Specifically, the konvoy up --provisioner gcp command does the following:

  • Provisions three n1-standard-4 virtual machines as Kubernetes master nodes
  • Provisions four n1-standard-8 virtual machines as Kubernetes worker nodes
  • Deploys all of the following default addons:
    • Calico
    • Cert-Manager
    • CoreDNS
    • Helm
    • GCE Disk CSI driver
    • Elasticsearch (including Elasticsearch Exporter)
    • Fluent Bit
    • Kibana
    • Prometheus operator (including Grafana, AlertManager and Prometheus Adapter)
    • Traefik
    • Kubernetes dashboard
    • Operations portal
    • Velero
    • Dex identity service
    • Dex Kubernetes client authenticator
    • Traefik forward authorization proxy
    • Kommander
    • Reloader
    • Default Storage Class Protection
    • Gatekeeper
    • KUDO
    • Konvoy config

The default configuration options are recommended for a small cluster (about 10 worker nodes).

Modifying the cluster name

By default, the cluster name is the name of the folder where the konvoy command is run. The cluster name is used to tag the provisioned infrastructure and the context when applying the kubeconfig file. To customize the cluster name, run the following command:

konvoy up --provisioner gcp --cluster-name <YOUR_SPECIFIED_NAME>

NOTE: The cluster name may only contain the following characters: a-z, 0-9, . - and _.

Show planned infrastructure changes

Before running konvoy up or konvoy provision, it is also possible to show the calculated changes that would be performed on the infrastructure by Terraform.

Running the following command should result in a similar output:

$ konvoy provision --plan-only
Plan: 41 to add, 0 to change, 0 to destroy.

NOTE: This command can be run before the initial provisioning or at any point after modifications are made to the cluster.yaml file.

Adding custom cloud.conf file

Konvoy will generate a default cloud.conf file based on the provisioned infrastructure. If your cluster requires additional configuration, you may specify it by creating a extras/cloud-provider/cloud.conf file in your working directory. Konvoy will then copy this file to the remote machines and configure the necessarily Kubernetes components to use this configuration file.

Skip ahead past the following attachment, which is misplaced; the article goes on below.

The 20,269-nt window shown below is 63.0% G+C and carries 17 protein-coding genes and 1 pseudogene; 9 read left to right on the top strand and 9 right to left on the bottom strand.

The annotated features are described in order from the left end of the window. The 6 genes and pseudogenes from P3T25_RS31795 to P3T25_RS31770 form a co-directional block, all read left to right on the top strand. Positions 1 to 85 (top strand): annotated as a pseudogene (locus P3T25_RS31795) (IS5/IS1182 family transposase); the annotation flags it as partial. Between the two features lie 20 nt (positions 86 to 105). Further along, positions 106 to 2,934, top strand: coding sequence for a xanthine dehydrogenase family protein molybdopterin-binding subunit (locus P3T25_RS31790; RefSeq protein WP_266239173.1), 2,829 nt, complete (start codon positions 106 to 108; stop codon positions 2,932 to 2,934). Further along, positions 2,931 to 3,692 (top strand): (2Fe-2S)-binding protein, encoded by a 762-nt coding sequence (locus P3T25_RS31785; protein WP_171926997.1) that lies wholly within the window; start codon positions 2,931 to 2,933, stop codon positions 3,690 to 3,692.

It is also possible to configure Konvoy to use the files already present on the Kubernetes machines. On the remote machines, create /root/kubernetes/cloud.conf files and Konvoy will configure the necessarily Kubernetes components to use this configuration file.

In the case when both files are specified, the remote /root/kubernetes/cloud.conf file will be used.

Viewing installation operations

As the konvoy up --provisioner gcp command runs to start the cluster installation, you will see output as the operations are performed. The first output messages you see are from Terraform as it provisions your nodes.

After the nodes are provisioned, Ansible connects to the instances and installs Kubernetes in steps called tasks and playbooks. Near the end of the output, addons are installed.

Viewing cluster operations

You can monitor your cluster through the Operations Portal user interface. After you run the konvoy up --provisioner gcp command, if the installation is successful, the command output displays the information you need to access the Operations Portal.

For example, you should see information similar to this:

Kubernetes cluster and addons deployed successfully!

Run `konvoy apply kubeconfig` to update kubectl credentials.
Run `konvoy check` to verify that the cluster has reached a steady state and all deployments have finished.
Navigate to the URL below to access various services running in the cluster.
And login using the credentials below.
If the cluster was recently created, the dashboard and services may take a few minutes to be accessible.

Checking the files installed

When the konvoy up --provisioner gcp completes its setup operations, the following files are generated: